Java tsunami refugees need clothes, baby food, homes
PANGANDARAN, Indonesia (Reuters) – Clothes, infant food and
permanent shelters are among the most pressing needs for
refugees in a camp in the hills above this tsunami-hit
Indonesian beach town, survivors said.
Sanitation is also an issue since the tents on a football
field above Pangandaran town have no field toilets yet,
although there are medical supplies and simple meals of instant
noodles or rice.
A string of camps dotted around the hills above the beach
resort are now home to thousands who lost their houses or are
simply too frightened to go back to low-lying land after
Monday’s tsunami that killed 574.
“It is difficult to sleep, hot in the day and cold at
night,” said 20-year-old Roffi, whose bamboo house was washed
away by the huge waves that turned the beach front into rubble.
She shares a green military tent with scores of others, ranging
from a three-week-old baby to people in their 70′s.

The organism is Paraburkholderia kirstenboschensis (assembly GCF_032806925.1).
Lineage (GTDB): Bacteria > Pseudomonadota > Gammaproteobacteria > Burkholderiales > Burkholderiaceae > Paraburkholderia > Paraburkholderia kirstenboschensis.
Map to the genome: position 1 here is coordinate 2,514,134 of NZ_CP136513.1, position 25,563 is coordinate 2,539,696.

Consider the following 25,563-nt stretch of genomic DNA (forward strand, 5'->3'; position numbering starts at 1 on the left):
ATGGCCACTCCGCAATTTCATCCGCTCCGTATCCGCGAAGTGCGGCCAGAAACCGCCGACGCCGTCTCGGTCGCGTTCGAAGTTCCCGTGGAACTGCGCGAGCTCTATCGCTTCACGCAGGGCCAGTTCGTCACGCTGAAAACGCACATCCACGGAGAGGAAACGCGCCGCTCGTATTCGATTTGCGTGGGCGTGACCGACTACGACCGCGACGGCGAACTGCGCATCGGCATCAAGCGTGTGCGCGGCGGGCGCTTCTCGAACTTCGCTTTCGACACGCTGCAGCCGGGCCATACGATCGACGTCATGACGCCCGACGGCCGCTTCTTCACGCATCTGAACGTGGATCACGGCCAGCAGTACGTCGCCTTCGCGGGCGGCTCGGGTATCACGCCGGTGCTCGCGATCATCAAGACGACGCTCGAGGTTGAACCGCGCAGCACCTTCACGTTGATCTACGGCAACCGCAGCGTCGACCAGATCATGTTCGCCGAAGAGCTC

One elderly woman at the camp said she was scared every
time she heard a plane or one of the bright orange search and
rescue helicopters overhead since it reminded her of the roar
of the tsunami.
Waar Soewardi, a Red Cross official, said there were 4,000
people in the camps around this area.
The meager possessions salvaged by the refugees after the
tsunami are spread on the floors of the tents, separated from
the ground only by rattan mats in most cases.
One elderly woman said she needed underwear. Another
refugee called for more bottled drinking water and tents.
Gito, a 26-year-old volunteer worker, said the very young
and old were suffering most, with the former in need of baby
food. He thought the refugees may have to stay in the camp for
at least a month.
Yanti, another 26-year-old, who had lost her house on the
beach and now sits listlessly in the tent, had an obvious
“Of course we need houses.”